However, there is a huge variety of recipes that don't call for any meat. A lot of authentic Bengali food is innately plant-based, as the dairy and meat-based korma curries, kebabs, and biryanis were influenced by the Mughal rule.
Yet, the way vegetarianism or veganism is marketed tends to alienate Bangladeshis from committing to the lifestyles. It is associated with expensive foreign food items like tofu, tempeh, and quinoa. Anuvab said that his family combines a range of crunchy vegetables, milk and homemade cheese to make hundreds of dishes, making it very affordable.
On the more seemingly expensive end of diets, there's veganism. Eighteen-year-old Usraat Fahmida, who is currently on a gap year, tried a vegan diet for 3 months in 2020. Coming from a meat-loving family, she wanted to make some lifestyle changes by cutting out animal-based products.
However, finding vegan food items in Dhaka is a constant struggle due to their limited availability and high prices. Upon asking Usraat about her experience, she recalled, "For me, a lot of the vegan alternatives such as, soybean meatballs and tofu were quite expensive, especially compared to one dozen eggs."
Considering that many go vegan for ethical reasons, eating imported food without paying attention to carbon footprint goes against vegan values. However, eating responsibly while being a vegan is feasible, and Usraat's cooking chronicles tell us that you don't necessarily have to buy imported food or spend a fortune to implement a plant-based diet.
Veganism opened up a portal to a wide range of cuisines for Usraat. She was thrilled to be introduced to a lot of Indian, Korean, and Japanese food. Convenience was another plus-point, as she could try these cuisines with locally grown vegetables.
Usraat's vegan experiment came to an end after 3 months, after being unable to keep up socially and facing issues from parents who never understood the benefits of veganism.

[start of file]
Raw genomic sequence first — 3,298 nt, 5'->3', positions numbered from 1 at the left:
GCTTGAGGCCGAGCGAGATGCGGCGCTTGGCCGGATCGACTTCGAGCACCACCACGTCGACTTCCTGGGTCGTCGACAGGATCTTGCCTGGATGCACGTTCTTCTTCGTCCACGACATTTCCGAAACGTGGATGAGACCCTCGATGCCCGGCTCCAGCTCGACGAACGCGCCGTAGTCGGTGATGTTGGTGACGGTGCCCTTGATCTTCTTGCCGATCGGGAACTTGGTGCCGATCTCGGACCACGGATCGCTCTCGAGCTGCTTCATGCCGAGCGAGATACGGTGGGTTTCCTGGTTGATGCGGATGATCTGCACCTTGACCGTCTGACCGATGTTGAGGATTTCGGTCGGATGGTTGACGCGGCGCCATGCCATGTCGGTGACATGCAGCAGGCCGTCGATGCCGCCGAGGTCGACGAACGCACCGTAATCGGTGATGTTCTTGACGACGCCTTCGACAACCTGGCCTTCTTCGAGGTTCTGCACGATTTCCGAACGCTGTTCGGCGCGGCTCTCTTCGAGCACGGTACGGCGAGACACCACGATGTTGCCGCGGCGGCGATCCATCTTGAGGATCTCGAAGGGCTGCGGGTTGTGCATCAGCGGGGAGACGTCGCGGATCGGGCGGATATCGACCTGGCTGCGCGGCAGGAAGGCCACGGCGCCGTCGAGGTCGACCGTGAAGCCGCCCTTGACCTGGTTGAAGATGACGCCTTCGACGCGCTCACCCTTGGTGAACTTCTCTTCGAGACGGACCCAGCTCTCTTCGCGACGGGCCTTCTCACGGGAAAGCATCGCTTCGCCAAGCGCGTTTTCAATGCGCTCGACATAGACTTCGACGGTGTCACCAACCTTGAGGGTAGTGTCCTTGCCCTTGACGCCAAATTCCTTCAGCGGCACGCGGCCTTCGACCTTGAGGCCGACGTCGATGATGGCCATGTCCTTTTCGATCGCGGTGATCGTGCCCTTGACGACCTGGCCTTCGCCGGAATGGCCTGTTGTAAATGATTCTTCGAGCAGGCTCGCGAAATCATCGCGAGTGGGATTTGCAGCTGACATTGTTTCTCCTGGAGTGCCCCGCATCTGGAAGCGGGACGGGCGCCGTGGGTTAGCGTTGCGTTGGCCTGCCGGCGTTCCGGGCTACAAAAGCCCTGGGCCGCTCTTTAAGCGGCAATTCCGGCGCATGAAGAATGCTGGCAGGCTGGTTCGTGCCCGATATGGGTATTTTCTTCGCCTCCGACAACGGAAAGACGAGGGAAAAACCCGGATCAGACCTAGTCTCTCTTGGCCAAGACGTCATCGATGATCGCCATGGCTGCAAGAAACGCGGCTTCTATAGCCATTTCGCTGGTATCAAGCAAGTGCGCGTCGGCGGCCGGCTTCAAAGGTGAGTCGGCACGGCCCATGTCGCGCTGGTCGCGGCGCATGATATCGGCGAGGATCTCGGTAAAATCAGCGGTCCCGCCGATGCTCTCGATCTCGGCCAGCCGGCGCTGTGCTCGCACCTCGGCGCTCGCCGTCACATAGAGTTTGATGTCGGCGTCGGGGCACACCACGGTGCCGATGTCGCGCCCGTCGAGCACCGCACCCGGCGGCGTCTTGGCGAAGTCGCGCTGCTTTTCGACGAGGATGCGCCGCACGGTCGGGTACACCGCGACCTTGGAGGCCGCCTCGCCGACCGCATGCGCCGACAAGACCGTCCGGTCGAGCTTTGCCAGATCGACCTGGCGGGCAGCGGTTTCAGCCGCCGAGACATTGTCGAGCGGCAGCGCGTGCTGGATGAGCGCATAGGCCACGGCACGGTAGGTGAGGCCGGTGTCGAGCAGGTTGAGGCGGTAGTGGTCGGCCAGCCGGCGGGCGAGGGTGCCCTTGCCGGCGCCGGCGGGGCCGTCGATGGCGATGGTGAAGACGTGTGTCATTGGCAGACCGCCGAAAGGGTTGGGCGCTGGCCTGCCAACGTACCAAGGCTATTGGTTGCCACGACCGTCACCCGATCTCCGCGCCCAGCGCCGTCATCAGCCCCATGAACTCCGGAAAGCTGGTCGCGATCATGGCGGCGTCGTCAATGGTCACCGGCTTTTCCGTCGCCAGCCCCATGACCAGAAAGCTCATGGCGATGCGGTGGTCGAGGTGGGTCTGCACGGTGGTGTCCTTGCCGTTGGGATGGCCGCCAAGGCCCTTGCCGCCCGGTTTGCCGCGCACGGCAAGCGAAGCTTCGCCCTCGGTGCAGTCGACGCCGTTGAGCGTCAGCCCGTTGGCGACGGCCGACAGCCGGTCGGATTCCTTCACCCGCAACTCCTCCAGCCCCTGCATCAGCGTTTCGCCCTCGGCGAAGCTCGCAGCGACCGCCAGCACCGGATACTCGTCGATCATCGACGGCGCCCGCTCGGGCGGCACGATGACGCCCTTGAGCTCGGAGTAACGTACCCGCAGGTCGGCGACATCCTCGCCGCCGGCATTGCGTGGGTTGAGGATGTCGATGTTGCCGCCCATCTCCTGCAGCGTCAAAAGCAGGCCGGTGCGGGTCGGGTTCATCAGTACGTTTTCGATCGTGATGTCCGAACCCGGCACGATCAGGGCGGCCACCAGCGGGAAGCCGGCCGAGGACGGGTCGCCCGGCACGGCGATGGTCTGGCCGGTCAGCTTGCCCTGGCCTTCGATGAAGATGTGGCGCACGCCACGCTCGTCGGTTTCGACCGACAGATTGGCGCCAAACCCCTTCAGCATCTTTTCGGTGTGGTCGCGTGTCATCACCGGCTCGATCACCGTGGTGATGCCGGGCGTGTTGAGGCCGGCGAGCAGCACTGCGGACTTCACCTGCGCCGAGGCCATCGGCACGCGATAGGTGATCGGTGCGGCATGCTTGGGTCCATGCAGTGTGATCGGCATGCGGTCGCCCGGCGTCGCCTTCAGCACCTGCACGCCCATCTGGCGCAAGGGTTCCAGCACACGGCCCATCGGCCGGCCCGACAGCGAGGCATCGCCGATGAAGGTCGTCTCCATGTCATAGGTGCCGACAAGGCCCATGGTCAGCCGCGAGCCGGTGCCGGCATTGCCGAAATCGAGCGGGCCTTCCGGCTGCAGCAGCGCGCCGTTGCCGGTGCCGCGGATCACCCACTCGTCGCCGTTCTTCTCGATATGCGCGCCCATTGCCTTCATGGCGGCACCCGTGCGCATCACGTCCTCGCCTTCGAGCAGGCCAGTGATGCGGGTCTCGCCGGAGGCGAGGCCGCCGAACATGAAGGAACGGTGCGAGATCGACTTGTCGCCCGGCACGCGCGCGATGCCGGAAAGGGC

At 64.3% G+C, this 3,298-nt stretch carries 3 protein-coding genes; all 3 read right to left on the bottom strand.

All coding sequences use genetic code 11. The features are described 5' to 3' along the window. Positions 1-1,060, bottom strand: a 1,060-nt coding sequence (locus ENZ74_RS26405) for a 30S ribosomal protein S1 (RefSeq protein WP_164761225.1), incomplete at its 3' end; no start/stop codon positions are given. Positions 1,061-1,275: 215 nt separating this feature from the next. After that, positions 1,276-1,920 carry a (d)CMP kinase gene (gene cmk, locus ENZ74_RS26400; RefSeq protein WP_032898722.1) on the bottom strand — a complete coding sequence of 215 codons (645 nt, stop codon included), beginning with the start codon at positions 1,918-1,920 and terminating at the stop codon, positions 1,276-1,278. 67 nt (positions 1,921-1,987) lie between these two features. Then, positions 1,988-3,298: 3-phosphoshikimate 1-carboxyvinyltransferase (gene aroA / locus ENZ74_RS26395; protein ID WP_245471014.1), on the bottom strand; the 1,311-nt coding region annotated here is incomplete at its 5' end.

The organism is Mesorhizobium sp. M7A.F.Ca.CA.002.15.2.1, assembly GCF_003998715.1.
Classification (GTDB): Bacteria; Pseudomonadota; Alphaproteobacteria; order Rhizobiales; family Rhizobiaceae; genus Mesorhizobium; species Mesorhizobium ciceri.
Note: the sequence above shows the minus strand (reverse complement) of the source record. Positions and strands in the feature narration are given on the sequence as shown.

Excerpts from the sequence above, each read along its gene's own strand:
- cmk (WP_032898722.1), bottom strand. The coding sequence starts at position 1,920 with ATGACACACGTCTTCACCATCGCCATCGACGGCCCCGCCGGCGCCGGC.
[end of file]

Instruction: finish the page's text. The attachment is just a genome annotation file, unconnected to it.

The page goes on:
Unlike a lot of diets, Usraat's was one that she had chosen herself. Having a say in one's diet is becoming increasingly common, unlike diets dictated by allergies or other restrictions. The ketogenic diet is an example of a diet chosen primarily for its popularity, without any particular health concerns.
Twenty-four-year-old Wasima Tanzim, content writer at ForethoughtPR, was compelled to follow a keto diet because of how effective it is marketed to be. She followed the diet for six months and said that it was great for her as it included a lot of cheese, butter, and eggs, items we don't necessarily consider when people mention being on a restricted diet.
"It would be great if I received more support in terms of the food I am offered, as needing more protein and fat sources is not entirely economical. Barbecue restaurants looked great, and if unavailable, dishes with chicken and eggs minus rice or potatoes worked just fine," she said.
She is no longer following this diet due to her changing lifestyle and concluded by saying, "Keto is great, but do consult a doctor because it is not suitable for everyone."
An important aspect people tend to overlook when they experiment with their diets is that not all bodies are the same. Our bodies respond uniquely to different of food items or certain restrictions. Therefore, consulting a professional is essential before making any major changes to diets.
However, for people to consult professionals, they would need to be properly aware of the implications of these alternative diets.
When asked why we need more awareness and representation surrounding different diets, Anuvab said that awareness can make our food more inclusive and sustainable. Usraat, alternatively, accentuated the social aspect of having a diet of this sort. She assumes that more people are leaning more towards alternate diets every day, whether it be for ethical or health reasons.
With resources at our fingertips now, there should definitely be more awareness so that our restaurants, grocery stores, and society are catering to an ever-changing demographic. Therefore, it is high time that we are informed about the diverse types of diets. Here's to being hopeful about not having to break your bank, or have a crippling fear of being isolated or discriminated against for your diet.
Hrishik spends his evenings adjudicating debate spars, and writes poetry at 3AM. Send him matter banks about Economics at [email protected] [email protected]
Send Shanum thoughts, prayers and memes to deal with lactose intolerance at [email protected]